Credit cards teach students financial lessons

Jocelyn Swartz

Credit card marketing and applications are prevalent on campuses across the nation. Credit card applications are passed out in courtyards and are thrown into bags at the bookstore. The plethora of applications can be considered to be convenient by those students who wish to build up their credit scores with credit cards from reputable companies, but on the other hand, accessible credit card applications can also prove to be disastrous for others on the same campus.

Credit cards are handed out to 18-year-olds as a rite of passage; these young adults are now legally able to build their own credit history with no direction from parents or guardians. They are now responsible for their own financial future. These new credit cards have a low credit line of $250, but this moderately low number can turn into hundreds of dollars very quickly when late payment charges and over-draft charges are accessed.

Credit cards being accessible on college campuses has now become expected; high school seniors are prepared for the applications and no longer enter the doors of a financial institution to gain the plastic card which gives them shopping freedom. Attaining a credit card is now simpler than ever.

Having a high credit score enables many adults the financial freedom and ability to receive loans to purchase a car and eventually a house. Having a low credit score hinders this freedom, causing a co-signer to be called upon for considerably trivial things, such as acquiring an apartment lease.

Credit cards are the first means for young adults to start building their credit. Having credit cards on your credit report is actually a good thing, if they are in good standing. This shows that you are able to manage your finances and are trustworthy with another company’s money. But one must always keep in the forefront of their mind that credit cards, if not managed appropriately, can have a negative affect on one’s credit report that could take up to seven years to disappear. This means that if a college freshman opens up a credit card account their first semester and does not pay the bills on time, it will result in negative credit scores that will haunt them until they are 25 years old.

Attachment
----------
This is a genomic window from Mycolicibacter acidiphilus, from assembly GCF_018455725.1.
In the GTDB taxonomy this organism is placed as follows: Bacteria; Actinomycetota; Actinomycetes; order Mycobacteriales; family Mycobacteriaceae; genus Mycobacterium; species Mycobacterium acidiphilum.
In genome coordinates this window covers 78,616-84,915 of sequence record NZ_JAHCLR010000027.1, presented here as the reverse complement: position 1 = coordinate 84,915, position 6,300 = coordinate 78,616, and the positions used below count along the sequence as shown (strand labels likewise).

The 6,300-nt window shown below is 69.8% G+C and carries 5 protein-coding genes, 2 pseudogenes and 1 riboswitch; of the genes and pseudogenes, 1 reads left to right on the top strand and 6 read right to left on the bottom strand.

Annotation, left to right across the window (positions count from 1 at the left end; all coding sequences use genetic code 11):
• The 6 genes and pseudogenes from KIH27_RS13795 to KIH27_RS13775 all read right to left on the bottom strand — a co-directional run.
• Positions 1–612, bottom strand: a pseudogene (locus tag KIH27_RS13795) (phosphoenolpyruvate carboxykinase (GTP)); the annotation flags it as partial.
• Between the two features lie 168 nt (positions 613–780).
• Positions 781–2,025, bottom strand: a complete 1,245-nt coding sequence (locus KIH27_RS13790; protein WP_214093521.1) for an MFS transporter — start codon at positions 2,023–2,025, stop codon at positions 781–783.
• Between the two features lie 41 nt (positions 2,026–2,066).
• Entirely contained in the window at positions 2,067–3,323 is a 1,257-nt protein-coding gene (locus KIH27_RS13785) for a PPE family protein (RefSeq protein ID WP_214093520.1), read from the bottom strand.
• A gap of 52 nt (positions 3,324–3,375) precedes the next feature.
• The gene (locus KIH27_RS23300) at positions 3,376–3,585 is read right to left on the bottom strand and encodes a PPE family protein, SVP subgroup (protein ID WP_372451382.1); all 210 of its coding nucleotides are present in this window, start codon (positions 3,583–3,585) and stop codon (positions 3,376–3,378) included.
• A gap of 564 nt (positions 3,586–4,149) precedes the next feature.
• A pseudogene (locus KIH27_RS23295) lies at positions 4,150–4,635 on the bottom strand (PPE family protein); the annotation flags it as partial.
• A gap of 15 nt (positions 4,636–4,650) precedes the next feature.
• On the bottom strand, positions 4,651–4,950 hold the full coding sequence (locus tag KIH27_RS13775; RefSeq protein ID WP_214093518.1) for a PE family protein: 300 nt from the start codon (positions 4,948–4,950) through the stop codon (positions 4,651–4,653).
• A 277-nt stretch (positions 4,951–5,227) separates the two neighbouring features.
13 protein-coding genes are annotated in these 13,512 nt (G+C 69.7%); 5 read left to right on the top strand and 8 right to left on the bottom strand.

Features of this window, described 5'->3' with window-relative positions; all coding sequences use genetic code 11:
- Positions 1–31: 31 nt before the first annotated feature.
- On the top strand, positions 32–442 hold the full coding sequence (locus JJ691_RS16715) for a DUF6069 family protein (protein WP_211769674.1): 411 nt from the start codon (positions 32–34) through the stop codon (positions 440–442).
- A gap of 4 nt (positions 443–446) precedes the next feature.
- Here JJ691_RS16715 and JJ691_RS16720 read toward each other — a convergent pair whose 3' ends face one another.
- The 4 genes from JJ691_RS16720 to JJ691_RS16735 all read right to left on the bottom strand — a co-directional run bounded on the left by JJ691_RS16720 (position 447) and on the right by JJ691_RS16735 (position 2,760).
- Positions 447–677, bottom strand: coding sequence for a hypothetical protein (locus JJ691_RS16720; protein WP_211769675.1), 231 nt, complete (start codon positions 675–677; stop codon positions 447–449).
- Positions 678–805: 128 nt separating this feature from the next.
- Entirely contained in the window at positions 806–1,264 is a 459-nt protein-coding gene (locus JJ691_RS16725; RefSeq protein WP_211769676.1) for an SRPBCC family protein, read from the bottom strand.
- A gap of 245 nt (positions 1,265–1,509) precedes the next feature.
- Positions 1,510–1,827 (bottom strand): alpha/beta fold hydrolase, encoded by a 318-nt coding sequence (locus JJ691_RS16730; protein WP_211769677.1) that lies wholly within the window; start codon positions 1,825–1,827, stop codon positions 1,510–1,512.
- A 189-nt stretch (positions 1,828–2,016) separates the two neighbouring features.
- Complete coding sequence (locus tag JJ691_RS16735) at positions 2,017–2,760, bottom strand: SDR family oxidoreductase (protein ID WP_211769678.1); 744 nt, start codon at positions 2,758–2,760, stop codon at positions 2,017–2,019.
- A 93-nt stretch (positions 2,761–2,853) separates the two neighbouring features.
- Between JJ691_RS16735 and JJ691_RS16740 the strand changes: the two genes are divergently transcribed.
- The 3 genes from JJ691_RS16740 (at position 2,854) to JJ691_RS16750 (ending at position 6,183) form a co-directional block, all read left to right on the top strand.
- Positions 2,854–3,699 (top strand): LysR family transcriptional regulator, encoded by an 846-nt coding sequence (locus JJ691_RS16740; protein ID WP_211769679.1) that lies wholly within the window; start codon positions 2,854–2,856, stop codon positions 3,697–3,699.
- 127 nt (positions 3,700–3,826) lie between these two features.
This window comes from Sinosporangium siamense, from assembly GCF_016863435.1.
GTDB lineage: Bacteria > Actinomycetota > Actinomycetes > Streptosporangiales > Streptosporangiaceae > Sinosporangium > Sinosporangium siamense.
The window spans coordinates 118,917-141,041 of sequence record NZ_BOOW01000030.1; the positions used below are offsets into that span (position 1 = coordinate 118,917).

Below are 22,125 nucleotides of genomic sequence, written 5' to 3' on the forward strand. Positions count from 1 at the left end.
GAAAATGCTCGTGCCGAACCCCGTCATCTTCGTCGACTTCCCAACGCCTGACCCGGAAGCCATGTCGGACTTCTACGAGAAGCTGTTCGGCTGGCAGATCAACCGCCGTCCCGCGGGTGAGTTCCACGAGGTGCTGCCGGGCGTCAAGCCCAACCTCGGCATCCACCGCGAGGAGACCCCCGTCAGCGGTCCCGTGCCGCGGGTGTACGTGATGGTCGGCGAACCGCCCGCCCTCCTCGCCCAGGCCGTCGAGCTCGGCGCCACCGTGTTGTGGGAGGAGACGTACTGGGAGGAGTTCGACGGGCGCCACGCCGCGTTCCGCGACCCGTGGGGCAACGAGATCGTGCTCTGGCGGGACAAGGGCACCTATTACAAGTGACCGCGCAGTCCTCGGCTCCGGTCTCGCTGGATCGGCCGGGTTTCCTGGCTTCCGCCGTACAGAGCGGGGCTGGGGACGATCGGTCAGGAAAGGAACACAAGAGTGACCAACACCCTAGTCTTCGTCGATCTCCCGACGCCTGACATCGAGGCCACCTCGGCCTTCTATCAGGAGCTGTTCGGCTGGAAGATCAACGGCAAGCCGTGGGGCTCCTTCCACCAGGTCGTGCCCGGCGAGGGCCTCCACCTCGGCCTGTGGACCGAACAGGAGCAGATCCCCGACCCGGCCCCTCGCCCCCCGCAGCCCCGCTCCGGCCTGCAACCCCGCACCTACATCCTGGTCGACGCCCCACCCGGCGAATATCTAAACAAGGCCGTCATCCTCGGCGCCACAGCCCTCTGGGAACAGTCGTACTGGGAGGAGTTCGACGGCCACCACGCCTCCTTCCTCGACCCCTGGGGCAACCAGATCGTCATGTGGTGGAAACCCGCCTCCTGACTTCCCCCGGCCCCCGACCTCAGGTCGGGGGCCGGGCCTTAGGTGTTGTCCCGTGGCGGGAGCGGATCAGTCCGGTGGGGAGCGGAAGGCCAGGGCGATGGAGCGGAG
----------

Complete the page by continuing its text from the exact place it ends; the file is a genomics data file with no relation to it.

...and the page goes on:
Opening up credit card accounts with comparably low credit lines has become a learning device for young adults. It enables them to experiment with financial freedom and gives them the time which may be needed to right their financial mistakes by the time they wish to purchase expensive and rewarding items, such as a car and a house.

Being financially successful and intelligent takes time, and it is a process of trial and error. Once anyone experiences the frustrations that can result from debt, especially credit card debt, they are unlikely to repeat the process again. Financial maturity cannot come through a lecture from a parent or guardian; it must be self-taught.

Credit card companies are able to teach young adults the tough lesson of financial responsibility in such a manner that will be beneficial to both the person who keeps their balance below the limit and always pays the bill on time and also to the individual who goes over the limit and is consistently late with payments. Credit card companies are willing to work with their clients, which at the end of the day will benefit both the company and the credit card holder.

Having a credit card at a young age is a good way to practice with finances. It gives everyone the ability to establish credit, as well as fix any mistakes that are made earlier in life. Credit cards are the least daunting method of establishing credit. Credit card accounts should be opened early, and college is the prime location for doing so.